The transaction management component also coordinates with the locking code regarding when locks can be released, based on the isolation level in effect. It also coordinates with the versioning code to determine when old versions are no longer needed and can be removed from the version store. The isolation level in which your transaction runs determines how sensitive your application is to changes made by others and consequently how long your transaction must hold locks or maintain versioned data to protect against those changes.
SQL Server 2005 supports two concurrency models for guaranteeing the ACID properties of transactions: optimistic concurrency and pessimistic concurrency. Pessimistic concurrency guarantees correctness and consistency by locking data so that it cannot be changed; this is the concurrency model that every earlier version of SQL Server has used exclusively. SQL Server 2005 introduces optimistic concurrency, which provides consistent data by keeping older versions of rows with committed values in an area of tempdb called the version store. With optimistic concurrency, readers will not block writers and writers will not block readers, but writers will still block writers. The cost of these non-blocking reads and writes must be considered. To support optimistic concurrency, SQL Server needs to spend more time managing the version store. In addition, administrators will have to pay even closer attention to the tempdb database and the extra maintenance it requires.
Five isolation-level semantics are available in SQL Server 2005. Three of them support only pessimistic concurrency: Read Uncommitted (also called "dirty read"), Repeatable Read, and Serializable. Snapshot Isolation Level supports optimistic concurrency. The default isolation level, Read Committed, can support either optimistic or pessimistic concurrency, depending on a database setting.
The behavior of your transactions depends on the isolation level and the concurrency model you are working with. A complete understanding of isolation levels also requires an understanding of locking because the topics are so closely related. The next section gives an overview of locking; you'll find more detailed information on isolation, transactions, and concurrency management in Chapter 8.
Locking is a crucial function of a multi-user database system such as SQL Server, even if you are operating primarily in the snapshot isolation level with optimistic concurrency. SQL Server lets you manage multiple users simultaneously and ensures that the transactions observe the properties of the chosen isolation level. Even though readers will not block writers and writers will not block readers in snapshot isolation, writers do acquire locks and can still block other writers, and if two writers try to change the same data concurrently, a conflict will occur that must be resolved. The locking code acquires and releases various types of locks, such as share locks for reading, exclusive locks for writing, intent locks taken at a higher granularity to signal a potential "plan" to perform some operation, and extent locks for space allocation. It manages compatibility between the lock types, resolves deadlocks, and escalates locks if needed. The locking code controls table, page, and row locks as well as system data locks.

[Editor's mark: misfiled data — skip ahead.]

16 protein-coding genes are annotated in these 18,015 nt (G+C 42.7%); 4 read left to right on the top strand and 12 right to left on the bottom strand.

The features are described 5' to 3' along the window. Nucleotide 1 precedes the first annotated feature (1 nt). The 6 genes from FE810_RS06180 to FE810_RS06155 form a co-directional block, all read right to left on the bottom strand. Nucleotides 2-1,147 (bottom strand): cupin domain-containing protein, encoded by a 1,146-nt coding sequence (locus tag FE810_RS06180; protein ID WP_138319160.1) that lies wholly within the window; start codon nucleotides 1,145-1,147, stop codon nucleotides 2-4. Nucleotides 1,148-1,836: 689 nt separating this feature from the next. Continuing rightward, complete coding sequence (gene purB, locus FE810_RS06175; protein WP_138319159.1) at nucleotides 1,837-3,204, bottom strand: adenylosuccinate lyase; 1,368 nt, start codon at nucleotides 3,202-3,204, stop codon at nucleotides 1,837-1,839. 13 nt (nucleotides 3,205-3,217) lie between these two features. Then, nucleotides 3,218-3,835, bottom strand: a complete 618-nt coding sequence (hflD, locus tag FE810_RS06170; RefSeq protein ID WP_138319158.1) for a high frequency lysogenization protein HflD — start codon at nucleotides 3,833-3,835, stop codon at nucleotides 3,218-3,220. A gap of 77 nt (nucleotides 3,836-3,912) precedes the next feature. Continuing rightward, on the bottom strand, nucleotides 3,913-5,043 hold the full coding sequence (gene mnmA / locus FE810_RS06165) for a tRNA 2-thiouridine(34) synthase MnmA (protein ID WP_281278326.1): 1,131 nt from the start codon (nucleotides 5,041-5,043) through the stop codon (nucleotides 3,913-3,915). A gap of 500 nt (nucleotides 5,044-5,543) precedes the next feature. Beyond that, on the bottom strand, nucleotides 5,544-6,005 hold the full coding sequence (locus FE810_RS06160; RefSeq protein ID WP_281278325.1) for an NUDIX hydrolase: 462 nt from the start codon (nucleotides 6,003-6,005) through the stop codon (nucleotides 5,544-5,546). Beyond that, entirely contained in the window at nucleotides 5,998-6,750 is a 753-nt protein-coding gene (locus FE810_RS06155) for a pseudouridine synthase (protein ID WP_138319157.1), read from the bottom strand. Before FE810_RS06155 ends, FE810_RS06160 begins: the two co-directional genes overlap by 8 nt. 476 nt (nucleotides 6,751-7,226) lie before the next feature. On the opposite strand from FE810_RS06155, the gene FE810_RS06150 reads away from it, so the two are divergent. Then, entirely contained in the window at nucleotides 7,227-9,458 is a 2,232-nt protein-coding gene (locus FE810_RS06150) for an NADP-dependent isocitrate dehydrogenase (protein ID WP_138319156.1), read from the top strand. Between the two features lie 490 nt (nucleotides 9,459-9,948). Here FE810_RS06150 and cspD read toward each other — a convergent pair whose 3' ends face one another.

Concurrency, with locks or row versions, is an important aspect of SQL Server. Many developers are keenly interested in it because of its potential effect on application performance. Chapter 8 is devoted to the subject, so I won't go into it further here.
Also included in the storage engine are components for controlling utilities such as bulk load, DBCC commands, and backup and restore operations. There is a component to control sorting operations and one to physically manage the files and backup devices on disk. These components are discussed in Chapter 4. The log manager makes sure that log records are written in a manner to guarantee transaction durability and recoverability; I'll go into detail about the transaction log in Chapter 5.
Finally, there is the buffer manager, a component that manages the distribution of pages within the buffer pool. I'll discuss the buffer pool in much more detail later in the chapter.